Giulia came into the studio one day last year wearing a darling new dress. It was a really simple style, but I loved the shape of it so much we decide to adapt the same loose-fitting silhouette into an Oliver + S pattern. (And I still want to make a pattern for a similar dress in my size!)
Instead of making the dress in all one fabric, the way Giulia’s dress was, we thought it would be fun to add seams and a yoke so you can feature a special fabric, or maybe some embroidery. That dress became our new Hide-And-Seek Dress pattern.
One of the things I love about this pattern is the way it goes together. You’ll see what I mean when you make it. We designed the dress (View A) to have seams down the front and back, and we inserted some welt pockets in the front seams. These welt pockets are really easy to sew, even though they look fancy and complicated. The dress also has relaxed three-quarter-length sleeves with a cuff, which I think makes it looks really contemporary and sweet.
This is a loose-fitting, relaxed style. It’s not fitted, so keep that in mind when you’re sewing. You’ll notice that the sleeve seams don’t hit the shoulders because this style is meant to be a bit over-sized. This is one of those styles that you could make as a dress, and as your child grows the dress will convert into a tunic and still fit. So there’s lots of wear in a style like this.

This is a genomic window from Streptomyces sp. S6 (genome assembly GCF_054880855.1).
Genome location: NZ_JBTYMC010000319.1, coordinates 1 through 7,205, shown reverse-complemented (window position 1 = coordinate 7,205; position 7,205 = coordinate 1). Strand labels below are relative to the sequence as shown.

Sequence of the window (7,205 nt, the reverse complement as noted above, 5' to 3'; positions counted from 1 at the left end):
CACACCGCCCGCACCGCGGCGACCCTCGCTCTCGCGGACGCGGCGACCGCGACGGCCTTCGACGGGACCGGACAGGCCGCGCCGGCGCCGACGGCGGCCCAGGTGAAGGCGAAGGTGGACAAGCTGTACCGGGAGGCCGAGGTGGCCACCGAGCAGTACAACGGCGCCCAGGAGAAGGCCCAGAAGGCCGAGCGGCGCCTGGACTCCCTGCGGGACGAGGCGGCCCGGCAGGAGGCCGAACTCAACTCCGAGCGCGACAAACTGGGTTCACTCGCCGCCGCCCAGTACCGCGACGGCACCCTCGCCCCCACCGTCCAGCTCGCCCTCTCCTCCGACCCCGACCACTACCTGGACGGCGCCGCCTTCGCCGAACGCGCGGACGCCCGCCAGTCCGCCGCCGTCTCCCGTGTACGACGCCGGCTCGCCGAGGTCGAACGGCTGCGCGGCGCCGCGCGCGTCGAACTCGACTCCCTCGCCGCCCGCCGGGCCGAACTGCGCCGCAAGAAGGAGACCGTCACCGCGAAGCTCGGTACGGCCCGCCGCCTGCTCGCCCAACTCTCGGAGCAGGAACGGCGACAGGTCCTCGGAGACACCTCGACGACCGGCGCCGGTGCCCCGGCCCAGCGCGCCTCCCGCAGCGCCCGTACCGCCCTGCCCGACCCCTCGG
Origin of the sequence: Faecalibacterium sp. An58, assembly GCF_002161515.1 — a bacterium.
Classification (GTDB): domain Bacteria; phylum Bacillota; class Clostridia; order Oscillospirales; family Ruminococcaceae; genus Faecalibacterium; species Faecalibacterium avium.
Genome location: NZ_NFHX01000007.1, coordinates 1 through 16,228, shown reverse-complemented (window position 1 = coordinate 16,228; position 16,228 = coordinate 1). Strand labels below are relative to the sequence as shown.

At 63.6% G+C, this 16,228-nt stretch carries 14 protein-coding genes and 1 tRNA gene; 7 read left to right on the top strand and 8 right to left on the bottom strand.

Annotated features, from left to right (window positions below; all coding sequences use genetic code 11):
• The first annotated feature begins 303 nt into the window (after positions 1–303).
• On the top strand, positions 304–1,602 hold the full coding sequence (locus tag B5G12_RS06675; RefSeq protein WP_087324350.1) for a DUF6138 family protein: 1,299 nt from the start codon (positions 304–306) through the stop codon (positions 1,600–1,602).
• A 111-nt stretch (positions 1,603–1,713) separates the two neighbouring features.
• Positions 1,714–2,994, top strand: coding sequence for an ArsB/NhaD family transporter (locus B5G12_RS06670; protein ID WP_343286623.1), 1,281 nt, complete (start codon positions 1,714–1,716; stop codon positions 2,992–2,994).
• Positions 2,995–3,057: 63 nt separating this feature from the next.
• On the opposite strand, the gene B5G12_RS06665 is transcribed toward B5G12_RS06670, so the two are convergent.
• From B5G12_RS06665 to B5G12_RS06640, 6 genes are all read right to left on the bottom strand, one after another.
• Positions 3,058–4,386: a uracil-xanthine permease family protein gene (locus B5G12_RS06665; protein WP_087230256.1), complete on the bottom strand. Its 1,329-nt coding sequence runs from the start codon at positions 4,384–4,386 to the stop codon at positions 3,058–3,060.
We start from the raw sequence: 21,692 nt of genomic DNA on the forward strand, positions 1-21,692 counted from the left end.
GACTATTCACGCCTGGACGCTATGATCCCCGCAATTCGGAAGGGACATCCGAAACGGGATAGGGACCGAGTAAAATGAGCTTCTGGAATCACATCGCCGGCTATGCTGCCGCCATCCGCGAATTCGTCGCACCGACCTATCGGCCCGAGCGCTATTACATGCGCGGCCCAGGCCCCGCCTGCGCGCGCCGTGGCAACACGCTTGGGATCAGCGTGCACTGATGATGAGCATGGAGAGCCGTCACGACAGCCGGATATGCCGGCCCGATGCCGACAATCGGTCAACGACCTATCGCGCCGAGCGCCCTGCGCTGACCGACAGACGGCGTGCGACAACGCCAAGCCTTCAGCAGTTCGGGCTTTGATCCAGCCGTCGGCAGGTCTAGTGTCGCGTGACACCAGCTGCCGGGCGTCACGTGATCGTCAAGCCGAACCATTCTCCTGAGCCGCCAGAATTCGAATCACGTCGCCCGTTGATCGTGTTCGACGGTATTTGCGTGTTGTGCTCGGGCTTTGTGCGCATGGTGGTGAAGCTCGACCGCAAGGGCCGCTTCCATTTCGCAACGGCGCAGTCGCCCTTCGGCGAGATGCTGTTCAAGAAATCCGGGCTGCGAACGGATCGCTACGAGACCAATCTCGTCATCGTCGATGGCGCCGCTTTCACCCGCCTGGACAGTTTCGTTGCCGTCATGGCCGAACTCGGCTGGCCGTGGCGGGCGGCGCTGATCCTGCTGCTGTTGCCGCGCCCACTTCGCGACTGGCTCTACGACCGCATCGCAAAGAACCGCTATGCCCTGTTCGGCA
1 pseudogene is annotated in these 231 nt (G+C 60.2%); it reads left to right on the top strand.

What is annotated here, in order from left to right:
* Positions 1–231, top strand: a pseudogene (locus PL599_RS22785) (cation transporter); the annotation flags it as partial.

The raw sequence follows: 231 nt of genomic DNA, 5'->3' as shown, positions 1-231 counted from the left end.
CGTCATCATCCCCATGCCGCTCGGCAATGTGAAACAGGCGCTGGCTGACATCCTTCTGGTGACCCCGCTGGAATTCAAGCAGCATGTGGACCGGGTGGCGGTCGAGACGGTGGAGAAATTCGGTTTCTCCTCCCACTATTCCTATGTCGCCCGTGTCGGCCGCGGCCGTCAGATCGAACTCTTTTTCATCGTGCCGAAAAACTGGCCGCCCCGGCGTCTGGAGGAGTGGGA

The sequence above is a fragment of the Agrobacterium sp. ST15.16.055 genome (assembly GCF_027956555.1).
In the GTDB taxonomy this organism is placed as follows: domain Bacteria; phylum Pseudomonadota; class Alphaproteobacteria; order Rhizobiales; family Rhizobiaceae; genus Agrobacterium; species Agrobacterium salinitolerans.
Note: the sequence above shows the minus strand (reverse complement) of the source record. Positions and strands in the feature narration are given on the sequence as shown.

View B is the same style as a tunic with short sleeves and no pockets. Wear it with leggings or skinny jeans, or even over a skirt. Really cute. And of course the sleeve lengths are interchangeable between the two styles: short-sleeved dress, 3/4-length tunic, you know–lots of options.
Both the dress and the tunic include my favorite V-notch neckline (I love the V-notch and try not to use it too often in our designs) and back button closure. Don’t fear the buttonholes! They’re easy. Next week I’ll show you another version of this dress that I made for S, and I had a lot of fun with the buttonholes on it. They’re each a different color to blend in with the fabric I used for the yoke.
Theresa actually hand-painted the fabric we used for the yoke on this dress, and I’ll ask her to tell you a little bit about how she did it if you’d like to try it yourself. When we were choosing the fabrics and trims I remembered this dress, which has been pinned and pinned, and I thought it would be fun to try using fringe trim on our dress, too. It’s so darling (but where are the girl’s arms in that photo?), and while fringe is not a trim I would normally use, the photo helped me feel brave enough to try it. When I show you S’s dress you’ll see that I used smaller, more subtle trim. So if you’re not a fan of the fringe, don’t fear!
This dress and tunic would be really sweet in all one fabric, too, like Giulia’s original dress. I love a good dress or tunic with a relaxed fit, and I can’t wait to see what you do with this pattern! It’s available now in both paper and digital format.